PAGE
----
Risk Management of Enterprise Mobility Including Bring Your Own Device
This publication has been developed to provide senior business representatives with a list of enterprise mobility considerations. These include business cases, regulatory obligations and legislation, available budget and personnel resources, and risk tolerance. Additionally, risk management controls are provided for cyber security practitioners.
Defending Against the Malicious Use of the Tor Network
Blocking traffic from the Tor network will prevent adversaries from using the Tor network to easily conduct anonymous reconnaissance and exploitation of systems and typically has minimal, if any, impact on legitimate users. This publication provides guidance on the prevention and detection of traffic from the Tor network.
Questions to ask Managed Service Providers
This publication provides simple yet practical questions to ask managed service providers regarding the cyber security of their systems and the services they provide.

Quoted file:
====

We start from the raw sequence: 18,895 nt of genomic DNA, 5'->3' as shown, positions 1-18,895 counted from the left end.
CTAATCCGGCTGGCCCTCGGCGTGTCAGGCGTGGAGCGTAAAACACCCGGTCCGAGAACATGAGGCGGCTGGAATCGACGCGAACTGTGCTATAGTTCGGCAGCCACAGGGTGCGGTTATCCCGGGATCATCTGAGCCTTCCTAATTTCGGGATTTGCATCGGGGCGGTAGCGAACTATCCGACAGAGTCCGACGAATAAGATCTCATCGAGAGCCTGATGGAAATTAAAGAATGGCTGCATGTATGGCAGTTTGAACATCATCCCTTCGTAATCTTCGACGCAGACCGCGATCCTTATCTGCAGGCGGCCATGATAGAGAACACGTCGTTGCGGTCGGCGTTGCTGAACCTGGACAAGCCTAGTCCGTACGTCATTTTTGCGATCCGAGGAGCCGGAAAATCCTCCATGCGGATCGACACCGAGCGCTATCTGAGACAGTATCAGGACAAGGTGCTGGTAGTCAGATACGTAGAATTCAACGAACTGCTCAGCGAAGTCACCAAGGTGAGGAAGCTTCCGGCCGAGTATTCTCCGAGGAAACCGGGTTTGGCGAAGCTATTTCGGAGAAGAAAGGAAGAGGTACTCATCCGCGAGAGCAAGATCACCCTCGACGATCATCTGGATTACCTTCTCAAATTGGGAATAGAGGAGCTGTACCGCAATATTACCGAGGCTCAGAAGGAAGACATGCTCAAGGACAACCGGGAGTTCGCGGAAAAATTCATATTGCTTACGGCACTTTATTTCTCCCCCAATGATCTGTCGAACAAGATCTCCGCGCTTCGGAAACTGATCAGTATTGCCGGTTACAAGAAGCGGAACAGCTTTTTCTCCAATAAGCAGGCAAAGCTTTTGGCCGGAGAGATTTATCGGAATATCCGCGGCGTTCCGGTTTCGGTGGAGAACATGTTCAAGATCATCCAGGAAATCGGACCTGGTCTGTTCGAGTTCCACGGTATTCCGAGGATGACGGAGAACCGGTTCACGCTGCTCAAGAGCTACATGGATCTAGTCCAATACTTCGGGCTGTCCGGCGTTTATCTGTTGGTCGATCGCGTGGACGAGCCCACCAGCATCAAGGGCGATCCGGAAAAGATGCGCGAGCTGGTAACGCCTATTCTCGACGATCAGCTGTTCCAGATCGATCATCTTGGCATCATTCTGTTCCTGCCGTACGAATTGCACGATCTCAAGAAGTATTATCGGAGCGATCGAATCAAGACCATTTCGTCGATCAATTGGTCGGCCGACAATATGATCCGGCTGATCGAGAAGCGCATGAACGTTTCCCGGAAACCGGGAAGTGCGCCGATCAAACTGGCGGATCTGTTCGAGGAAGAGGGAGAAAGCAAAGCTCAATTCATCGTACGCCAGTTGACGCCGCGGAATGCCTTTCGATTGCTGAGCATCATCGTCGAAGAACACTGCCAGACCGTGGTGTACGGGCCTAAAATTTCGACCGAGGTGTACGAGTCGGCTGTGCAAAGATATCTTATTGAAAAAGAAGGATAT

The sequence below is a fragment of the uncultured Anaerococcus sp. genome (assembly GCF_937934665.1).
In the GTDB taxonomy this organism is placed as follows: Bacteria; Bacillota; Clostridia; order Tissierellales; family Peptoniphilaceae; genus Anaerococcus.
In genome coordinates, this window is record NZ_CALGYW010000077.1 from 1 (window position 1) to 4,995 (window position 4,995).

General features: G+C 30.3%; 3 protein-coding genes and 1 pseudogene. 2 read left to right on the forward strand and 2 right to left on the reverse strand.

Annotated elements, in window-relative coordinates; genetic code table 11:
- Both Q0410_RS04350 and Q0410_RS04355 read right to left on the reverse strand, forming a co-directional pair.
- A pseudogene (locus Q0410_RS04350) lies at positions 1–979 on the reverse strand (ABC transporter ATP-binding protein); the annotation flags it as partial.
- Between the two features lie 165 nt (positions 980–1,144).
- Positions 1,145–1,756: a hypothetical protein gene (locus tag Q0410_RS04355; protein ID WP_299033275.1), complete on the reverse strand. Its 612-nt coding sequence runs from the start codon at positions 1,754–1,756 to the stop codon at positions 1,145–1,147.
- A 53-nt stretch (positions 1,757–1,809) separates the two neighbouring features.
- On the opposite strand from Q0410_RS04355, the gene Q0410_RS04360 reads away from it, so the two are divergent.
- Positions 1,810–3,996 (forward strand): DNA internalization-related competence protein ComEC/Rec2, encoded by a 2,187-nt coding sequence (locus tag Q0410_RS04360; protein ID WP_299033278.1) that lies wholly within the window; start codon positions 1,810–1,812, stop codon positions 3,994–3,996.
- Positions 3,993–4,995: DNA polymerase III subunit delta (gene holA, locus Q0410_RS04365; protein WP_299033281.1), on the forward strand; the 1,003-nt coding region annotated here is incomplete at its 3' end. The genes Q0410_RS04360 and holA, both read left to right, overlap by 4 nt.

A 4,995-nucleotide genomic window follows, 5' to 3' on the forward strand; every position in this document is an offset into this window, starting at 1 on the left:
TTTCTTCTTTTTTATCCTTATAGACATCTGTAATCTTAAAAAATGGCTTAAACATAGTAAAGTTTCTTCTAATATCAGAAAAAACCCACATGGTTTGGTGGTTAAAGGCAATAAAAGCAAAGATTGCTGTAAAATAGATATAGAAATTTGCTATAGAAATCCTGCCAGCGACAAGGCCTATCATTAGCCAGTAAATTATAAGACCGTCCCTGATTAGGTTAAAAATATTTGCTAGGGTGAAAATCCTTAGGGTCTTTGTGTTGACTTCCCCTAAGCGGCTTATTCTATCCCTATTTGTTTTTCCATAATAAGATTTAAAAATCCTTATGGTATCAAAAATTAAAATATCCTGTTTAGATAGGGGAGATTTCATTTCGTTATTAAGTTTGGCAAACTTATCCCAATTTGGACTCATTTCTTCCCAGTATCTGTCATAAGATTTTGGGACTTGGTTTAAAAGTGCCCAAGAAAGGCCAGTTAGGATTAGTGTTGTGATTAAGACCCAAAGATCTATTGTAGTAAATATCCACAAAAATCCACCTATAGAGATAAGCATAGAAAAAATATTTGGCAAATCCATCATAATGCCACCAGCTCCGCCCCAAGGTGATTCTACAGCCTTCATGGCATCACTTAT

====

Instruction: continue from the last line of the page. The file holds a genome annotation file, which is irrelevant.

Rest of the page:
Using Virtual Private Networks
Virtual Private Network (VPN) connections can be an effective means of providing remote access to a network; however, VPN connections can be abused by an adversary to gain access to a network without relying on malware and covert communication channels. This publication identifies security controls that should be considered when implementing VPN connections.
Security Configuration Guide – Apple iOS 14 Devices
The ACSC has developed this guide to assist Australian’s to understand the risks of deploying iOS 14 and the security requirements that need to be met to allow iOS 14 to handle sensitive or classified data.
Detecting Socially Engineered Messages